Clam Beach landed on Heal the Bay's list of California's most polluted beaches yet again this year, getting an 'F' for water quality on the 2021 Beach Report Card. This episode of EcoNews Report features Dr. Jeremy Corrigan, who has worked for years to answer the burning question: why does Clam Beach have such high levels of fecal indicator bacteria? Dr. J is the Lab Manager at the Humboldt County Dept. of Public Health, and recently published a paper based on genetic analysis of the most likely sources. His findings point to birds as the main influence at Clam Beach, while cattle appear to be the biggest source of bacteria pollution in the Strawberry Creek watershed. Tune in to find out what this means for surfers and other beachgoers. 

Once again, Humboldt County’s Clam Beach has been ranked as one of the state’s 10 worst beaches when it comes to water quality.
According to Heal The Bay’s 2020-21 beach report card, Clam Beach at Strawberry Creek is the seventh worst in the state. The environmental nonprofit’s Beach Bummer list ranks the state’s 10 most polluted beaches according to water sampling data.

Clam Beach has posted failing summer dry grades in seven out of the last 11 years Heal The Bay has published its report cards.

Humboldt Baykeeper director Jennifer Kalt said strong evidence indicates high levels of bacteria in the ocean waters can be linked to birds, as opposed to bacteria originating from cattle in the freshwater stream.

“Even though the levels of bacteria are high enough to get an F grade on the Beach Bummer list, the genetic analysis shows (the bacteria) is primarily from birds,” she said. “And so, in the ocean, you have the influence of birds because there’s so many birds at the beach.”

Kalt also pointed out the risk of bacteria from these sources is lower compared with bacteria coming from human sources, found in samples affected by septic runoff.

The number of bacteria coming from human feces is low in the streams.

“As far the freshwater goes in the creeks, there were very few human markers found, which means that (the contamination) is not coming from septic systems, which is what a lot of people think,” she elaborated.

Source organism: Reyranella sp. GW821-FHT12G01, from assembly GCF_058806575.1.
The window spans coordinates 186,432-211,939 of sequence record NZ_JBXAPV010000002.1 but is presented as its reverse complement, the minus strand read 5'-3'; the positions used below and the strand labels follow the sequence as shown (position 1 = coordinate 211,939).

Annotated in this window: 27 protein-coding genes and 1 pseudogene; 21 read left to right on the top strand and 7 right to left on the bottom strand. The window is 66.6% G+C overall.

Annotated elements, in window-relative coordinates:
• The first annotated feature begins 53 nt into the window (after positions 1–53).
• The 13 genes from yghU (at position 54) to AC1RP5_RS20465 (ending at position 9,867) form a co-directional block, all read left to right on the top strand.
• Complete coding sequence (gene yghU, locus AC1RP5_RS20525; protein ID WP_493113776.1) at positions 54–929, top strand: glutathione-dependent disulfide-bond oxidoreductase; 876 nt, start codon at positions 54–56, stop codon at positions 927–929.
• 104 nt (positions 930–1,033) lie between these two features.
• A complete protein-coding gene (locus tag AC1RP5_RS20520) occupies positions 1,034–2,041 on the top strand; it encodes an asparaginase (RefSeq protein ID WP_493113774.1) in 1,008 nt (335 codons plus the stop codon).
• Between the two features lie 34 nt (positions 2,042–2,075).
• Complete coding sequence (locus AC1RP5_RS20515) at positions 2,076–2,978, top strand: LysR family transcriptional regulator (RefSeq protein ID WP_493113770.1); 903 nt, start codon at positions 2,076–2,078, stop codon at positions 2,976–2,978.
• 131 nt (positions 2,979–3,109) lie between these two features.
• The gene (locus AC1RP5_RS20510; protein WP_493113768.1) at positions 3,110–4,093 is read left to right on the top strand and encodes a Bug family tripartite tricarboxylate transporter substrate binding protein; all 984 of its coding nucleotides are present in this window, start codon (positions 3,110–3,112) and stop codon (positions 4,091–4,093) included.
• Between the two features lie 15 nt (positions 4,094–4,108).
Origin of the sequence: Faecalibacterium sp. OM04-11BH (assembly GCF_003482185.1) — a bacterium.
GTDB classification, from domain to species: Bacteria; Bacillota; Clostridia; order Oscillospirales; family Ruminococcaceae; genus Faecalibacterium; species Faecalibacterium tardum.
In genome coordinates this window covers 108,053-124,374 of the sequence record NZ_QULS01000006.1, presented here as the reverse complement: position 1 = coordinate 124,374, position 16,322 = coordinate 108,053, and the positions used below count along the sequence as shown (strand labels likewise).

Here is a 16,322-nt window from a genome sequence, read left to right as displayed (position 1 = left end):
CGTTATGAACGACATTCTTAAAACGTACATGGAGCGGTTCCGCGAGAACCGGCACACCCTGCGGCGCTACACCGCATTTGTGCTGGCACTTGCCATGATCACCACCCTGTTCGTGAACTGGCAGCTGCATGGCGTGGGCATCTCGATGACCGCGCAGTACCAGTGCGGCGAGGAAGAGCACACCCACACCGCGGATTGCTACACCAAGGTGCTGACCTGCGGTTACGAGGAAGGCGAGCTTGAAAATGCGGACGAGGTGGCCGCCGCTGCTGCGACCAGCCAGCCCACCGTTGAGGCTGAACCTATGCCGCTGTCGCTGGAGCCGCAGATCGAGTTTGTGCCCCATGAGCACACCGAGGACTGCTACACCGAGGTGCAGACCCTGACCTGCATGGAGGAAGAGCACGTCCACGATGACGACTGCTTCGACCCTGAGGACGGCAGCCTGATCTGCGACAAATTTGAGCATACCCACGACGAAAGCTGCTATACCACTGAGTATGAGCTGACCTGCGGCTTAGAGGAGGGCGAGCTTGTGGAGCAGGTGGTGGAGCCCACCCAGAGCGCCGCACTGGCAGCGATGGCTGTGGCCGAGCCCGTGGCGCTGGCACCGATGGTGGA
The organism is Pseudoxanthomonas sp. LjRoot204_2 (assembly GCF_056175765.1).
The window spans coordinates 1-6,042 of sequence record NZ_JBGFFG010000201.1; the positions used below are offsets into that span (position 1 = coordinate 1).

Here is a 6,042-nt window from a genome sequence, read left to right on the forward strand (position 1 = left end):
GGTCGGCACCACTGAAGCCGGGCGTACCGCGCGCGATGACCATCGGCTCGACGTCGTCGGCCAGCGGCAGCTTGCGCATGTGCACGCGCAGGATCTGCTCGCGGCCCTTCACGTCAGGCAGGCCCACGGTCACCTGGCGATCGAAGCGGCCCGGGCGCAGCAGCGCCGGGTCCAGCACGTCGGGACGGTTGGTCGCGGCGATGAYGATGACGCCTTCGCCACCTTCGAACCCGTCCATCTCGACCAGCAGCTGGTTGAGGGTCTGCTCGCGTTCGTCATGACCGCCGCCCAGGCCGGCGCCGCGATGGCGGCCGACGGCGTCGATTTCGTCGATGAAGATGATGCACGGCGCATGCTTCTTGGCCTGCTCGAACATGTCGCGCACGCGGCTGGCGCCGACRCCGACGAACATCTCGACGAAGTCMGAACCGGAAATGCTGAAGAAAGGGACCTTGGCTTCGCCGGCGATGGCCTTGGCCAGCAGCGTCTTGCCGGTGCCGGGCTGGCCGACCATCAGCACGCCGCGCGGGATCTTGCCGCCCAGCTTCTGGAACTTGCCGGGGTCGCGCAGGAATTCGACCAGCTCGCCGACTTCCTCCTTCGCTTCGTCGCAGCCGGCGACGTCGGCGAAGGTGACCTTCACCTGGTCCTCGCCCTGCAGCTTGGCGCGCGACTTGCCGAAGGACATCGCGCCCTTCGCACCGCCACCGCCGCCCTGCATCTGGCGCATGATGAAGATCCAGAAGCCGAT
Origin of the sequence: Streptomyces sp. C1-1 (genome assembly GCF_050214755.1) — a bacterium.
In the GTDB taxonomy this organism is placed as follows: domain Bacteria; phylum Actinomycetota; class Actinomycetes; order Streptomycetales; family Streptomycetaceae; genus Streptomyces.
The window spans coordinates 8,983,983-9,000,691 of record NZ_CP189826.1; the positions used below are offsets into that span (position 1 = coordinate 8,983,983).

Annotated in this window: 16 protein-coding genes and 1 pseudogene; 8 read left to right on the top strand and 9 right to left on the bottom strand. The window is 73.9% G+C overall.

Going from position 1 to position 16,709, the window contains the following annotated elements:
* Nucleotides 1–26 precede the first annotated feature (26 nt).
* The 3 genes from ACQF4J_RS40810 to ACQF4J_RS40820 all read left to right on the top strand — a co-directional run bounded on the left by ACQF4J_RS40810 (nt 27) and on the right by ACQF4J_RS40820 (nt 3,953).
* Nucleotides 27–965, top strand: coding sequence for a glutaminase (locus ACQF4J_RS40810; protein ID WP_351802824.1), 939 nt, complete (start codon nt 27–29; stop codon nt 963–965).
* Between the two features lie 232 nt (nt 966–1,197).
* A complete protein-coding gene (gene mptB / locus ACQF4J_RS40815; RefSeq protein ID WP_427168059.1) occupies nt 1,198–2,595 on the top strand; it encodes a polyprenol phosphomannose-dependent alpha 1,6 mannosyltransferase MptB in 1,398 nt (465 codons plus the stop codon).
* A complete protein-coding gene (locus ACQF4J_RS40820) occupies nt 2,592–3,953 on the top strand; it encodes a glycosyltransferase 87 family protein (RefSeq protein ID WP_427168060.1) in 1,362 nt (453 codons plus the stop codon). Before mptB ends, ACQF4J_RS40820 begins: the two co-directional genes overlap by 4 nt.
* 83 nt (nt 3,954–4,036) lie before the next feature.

Ginger recommends any beachgoers or concerned visitors stay safe from any potential danger by checking water quality updates at, as water conditions can improve or worsen throughout the day, and sampling is done weekly. He also recommends staying 100 yards away from the mouth of Strawberry Creek when in the water.

“We just want folks to be aware of that and be cautious of the creek mouth whenever they’re out there, that’s going to be the best way to protect themselves,” he said.

Four other Humboldt County beaches which the county monitors posted passing grades. Mad River Beach’s northern mouth was awarded an A+ grade, while Little River State Beach at Moonstone County Park and Trinidad State Beach at Mill Creek were both given B grades. Luffenholtz Beach at Luffenholtz Creek received a C grade after appearing on the Beach Bummer list in 2017 and 2018.

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The storage and handling of coal and petroleum coke on properties held by the city of Eureka will be prohibited, following a unanimous vote to introduce an ordinance barring these activities at its Tuesday night regular meeting.
The vote comes after an earlier discussion at the Oct. 19 regular meeting in which city council members received input on a possible ordinance regulating storage, handling and movement of coal and coal-related substances on city-held properties.
Because regulating the transport of coal involves the jurisdiction of several agencies at the federal level, and to avoid acting outside its jurisdiction, the city is focusing on regulating the act on property it can directly enforce on.
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Anyone who has ever driven south on U.S. Highway 101 between Arcata and Eureka during a storm at high tide can't help but notice how close the water comes to the highway. Sea level rise, which scientists assure us is now inevitable, will only make things worse. The only questions are how much worse and when. If and when the ocean covers the 101 corridor between Eureka and Arcata, nobody will be able to say the issue hadn't been on Caltrans' radar. Whether the agency will have actually done anything, however, remains to be seen.